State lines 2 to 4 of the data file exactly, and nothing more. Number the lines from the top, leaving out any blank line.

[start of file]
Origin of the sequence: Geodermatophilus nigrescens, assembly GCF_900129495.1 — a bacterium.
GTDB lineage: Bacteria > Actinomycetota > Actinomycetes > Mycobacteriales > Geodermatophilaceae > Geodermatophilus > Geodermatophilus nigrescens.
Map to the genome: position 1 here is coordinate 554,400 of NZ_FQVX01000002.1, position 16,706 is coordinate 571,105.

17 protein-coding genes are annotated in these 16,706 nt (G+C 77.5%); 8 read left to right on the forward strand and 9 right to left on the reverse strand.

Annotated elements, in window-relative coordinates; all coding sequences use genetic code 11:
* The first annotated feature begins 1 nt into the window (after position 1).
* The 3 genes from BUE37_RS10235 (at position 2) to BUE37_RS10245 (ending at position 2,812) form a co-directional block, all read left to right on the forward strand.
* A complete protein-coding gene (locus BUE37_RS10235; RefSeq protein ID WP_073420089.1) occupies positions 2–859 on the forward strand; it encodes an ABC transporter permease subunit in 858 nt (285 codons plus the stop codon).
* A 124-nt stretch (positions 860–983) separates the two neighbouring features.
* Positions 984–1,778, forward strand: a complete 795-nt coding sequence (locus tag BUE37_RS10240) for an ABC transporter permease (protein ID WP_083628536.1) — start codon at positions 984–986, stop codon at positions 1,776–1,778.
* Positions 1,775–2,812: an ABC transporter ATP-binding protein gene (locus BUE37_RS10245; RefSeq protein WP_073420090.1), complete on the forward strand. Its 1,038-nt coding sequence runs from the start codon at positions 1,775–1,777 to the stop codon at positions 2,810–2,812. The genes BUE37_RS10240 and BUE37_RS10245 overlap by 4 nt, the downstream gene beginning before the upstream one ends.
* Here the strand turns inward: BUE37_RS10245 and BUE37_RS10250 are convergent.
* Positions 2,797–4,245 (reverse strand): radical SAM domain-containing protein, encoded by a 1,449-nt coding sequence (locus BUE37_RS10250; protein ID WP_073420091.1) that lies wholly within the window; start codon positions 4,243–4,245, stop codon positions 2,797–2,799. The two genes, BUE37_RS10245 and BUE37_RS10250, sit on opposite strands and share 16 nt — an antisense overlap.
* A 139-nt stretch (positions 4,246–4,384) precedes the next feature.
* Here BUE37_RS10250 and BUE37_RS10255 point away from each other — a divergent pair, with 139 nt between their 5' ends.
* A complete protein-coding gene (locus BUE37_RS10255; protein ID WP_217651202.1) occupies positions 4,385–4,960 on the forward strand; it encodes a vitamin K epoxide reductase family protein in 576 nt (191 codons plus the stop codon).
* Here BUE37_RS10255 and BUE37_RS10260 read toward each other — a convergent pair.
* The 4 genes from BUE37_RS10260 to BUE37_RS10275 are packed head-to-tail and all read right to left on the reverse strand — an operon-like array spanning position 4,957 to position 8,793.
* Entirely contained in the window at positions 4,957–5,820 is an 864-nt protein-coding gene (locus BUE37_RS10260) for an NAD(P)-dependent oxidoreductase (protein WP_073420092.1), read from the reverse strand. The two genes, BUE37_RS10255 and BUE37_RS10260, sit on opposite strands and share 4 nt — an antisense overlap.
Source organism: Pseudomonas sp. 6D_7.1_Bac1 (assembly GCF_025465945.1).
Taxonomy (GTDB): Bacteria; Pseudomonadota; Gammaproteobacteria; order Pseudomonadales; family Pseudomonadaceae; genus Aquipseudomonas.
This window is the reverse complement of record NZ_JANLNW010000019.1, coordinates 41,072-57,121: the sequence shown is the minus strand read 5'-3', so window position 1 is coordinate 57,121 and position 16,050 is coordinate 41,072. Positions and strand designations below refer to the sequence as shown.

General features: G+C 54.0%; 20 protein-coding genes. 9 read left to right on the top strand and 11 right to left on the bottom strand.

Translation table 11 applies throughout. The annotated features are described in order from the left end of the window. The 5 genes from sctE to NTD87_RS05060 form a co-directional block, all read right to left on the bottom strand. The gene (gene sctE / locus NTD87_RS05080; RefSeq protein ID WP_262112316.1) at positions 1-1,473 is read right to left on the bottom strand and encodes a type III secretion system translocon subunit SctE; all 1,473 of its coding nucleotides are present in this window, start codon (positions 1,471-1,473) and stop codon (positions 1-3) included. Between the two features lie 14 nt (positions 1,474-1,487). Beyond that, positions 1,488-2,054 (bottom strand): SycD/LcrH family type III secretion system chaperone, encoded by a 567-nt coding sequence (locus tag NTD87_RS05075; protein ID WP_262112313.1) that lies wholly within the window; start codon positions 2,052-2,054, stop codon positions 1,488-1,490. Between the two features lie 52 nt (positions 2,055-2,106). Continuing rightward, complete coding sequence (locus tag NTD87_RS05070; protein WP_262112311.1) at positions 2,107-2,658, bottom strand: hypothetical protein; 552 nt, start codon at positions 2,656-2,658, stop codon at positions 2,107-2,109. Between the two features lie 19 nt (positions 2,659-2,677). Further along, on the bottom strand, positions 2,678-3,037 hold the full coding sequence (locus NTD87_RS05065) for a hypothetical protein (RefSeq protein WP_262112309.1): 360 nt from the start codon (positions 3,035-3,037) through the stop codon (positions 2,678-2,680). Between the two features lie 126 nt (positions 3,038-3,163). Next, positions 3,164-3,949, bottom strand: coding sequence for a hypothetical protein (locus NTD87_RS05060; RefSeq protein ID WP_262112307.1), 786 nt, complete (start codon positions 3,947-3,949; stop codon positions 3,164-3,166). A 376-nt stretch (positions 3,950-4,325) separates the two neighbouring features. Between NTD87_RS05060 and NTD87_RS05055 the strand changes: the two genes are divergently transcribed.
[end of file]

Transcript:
GTDB lineage: Bacteria > Actinomycetota > Actinomycetes > Mycobacteriales > Geodermatophilaceae > Geodermatophilus > Geodermatophilus nigrescens.
Map to the genome: position 1 here is coordinate 554,400 of NZ_FQVX01000002.1, position 16,706 is coordinate 571,105.

17 protein-coding genes are annotated in these 16,706 nt (G+C 77.5%); 8 read left to right on the forward strand and 9 right to left on the reverse strand.